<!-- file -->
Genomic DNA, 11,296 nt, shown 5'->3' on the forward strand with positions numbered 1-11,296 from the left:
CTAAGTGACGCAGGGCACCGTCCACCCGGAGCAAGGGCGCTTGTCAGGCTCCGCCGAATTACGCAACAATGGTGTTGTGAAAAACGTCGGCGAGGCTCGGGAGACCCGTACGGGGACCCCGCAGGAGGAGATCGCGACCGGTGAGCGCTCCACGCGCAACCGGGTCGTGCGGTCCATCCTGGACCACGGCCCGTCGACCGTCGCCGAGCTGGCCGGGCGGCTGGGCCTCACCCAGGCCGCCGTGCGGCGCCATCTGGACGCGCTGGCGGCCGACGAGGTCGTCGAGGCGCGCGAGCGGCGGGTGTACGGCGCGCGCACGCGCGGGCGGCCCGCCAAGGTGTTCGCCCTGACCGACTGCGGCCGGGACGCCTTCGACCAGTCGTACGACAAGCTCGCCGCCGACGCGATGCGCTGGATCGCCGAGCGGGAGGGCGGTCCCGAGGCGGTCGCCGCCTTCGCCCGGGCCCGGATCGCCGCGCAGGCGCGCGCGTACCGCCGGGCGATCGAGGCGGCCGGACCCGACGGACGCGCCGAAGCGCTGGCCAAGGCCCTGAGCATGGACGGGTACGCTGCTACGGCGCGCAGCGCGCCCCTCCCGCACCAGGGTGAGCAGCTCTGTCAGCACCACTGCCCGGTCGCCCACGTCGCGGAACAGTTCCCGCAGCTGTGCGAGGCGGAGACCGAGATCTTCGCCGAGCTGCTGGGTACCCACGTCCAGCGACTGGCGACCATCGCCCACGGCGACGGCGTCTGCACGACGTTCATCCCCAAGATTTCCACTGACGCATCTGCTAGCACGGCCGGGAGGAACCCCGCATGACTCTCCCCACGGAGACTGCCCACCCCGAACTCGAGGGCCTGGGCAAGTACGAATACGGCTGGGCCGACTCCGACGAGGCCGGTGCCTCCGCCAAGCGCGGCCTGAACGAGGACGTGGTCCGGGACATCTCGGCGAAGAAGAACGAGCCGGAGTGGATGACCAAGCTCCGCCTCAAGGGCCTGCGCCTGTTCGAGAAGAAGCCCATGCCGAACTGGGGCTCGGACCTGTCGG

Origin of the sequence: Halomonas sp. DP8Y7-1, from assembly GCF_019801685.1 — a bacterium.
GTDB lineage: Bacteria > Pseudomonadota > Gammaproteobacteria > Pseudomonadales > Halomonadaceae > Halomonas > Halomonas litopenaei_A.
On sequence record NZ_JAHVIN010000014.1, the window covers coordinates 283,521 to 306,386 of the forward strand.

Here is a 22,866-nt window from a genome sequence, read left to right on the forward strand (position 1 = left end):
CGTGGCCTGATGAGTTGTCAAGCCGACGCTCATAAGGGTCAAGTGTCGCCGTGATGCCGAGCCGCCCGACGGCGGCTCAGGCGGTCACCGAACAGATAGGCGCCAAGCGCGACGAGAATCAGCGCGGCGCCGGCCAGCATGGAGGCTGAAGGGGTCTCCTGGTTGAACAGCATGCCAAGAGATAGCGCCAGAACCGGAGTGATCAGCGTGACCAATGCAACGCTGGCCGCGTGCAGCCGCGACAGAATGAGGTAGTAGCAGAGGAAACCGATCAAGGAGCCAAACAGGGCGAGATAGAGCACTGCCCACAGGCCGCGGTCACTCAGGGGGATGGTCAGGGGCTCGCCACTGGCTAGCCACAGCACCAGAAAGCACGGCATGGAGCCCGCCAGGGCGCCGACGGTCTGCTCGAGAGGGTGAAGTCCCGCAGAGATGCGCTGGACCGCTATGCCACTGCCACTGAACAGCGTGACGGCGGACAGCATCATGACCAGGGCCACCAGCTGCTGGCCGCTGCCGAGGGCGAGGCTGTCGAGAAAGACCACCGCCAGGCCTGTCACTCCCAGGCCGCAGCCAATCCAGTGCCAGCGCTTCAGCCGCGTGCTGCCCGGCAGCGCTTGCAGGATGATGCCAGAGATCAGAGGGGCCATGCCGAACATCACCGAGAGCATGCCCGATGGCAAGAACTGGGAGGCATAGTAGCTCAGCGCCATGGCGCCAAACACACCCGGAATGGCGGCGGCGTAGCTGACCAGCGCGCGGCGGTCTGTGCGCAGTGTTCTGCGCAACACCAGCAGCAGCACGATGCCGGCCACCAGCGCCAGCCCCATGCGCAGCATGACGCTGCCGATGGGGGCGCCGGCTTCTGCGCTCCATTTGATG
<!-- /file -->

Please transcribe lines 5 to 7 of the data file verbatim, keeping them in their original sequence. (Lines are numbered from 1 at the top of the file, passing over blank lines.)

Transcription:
On sequence record NZ_JAHVIN010000014.1, the window covers coordinates 283,521 to 306,386 of the forward strand.

Here is a 22,866-nt window from a genome sequence, read left to right on the forward strand (position 1 = left end):
CGTGGCCTGATGAGTTGTCAAGCCGACGCTCATAAGGGTCAAGTGTCGCCGTGATGCCGAGCCGCCCGACGGCGGCTCAGGCGGTCACCGAACAGATAGGCGCCAAGCGCGACGAGAATCAGCGCGGCGCCGGCCAGCATGGAGGCTGAAGGGGTCTCCTGGTTGAACAGCATGCCAAGAGATAGCGCCAGAACCGGAGTGATCAGCGTGACCAATGCAACGCTGGCCGCGTGCAGCCGCGACAGAATGAGGTAGTAGCAGAGGAAACCGATCAAGGAGCCAAACAGGGCGAGATAGAGCACTGCCCACAGGCCGCGGTCACTCAGGGGGATGGTCAGGGGCTCGCCACTGGCTAGCCACAGCACCAGAAAGCACGGCATGGAGCCCGCCAGGGCGCCGACGGTCTGCTCGAGAGGGTGAAGTCCCGCAGAGATGCGCTGGACCGCTATGCCACTGCCACTGAACAGCGTGACGGCGGACAGCATCATGACCAGGGCCACCAGCTGCTGGCCGCTGCCGAGGGCGAGGCTGTCGAGAAAGACCACCGCCAGGCCTGTCACTCCCAGGCCGCAGCCAATCCAGTGCCAGCGCTTCAGCCGCGTGCTGCCCGGCAGCGCTTGCAGGATGATGCCAGAGATCAGAGGGGCCATGCCGAACATCACCGAGAGCATGCCCGATGGCAAGAACTGGGAGGCATAGTAGCTCAGCGCCATGGCGCCAAACACACCCGGAATGGCGGCGGCGTAGCTGACCAGCGCGCGGCGGTCTGTGCGCAGTGTTCTGCGCAACACCAGCAGCAGCACGATGCCGGCCACCAGCGCCAGCCCCATGCGCAGCATGACGCTGCCGATGGGGGCGCCGGCTTCTGCGCTCCATTTGATG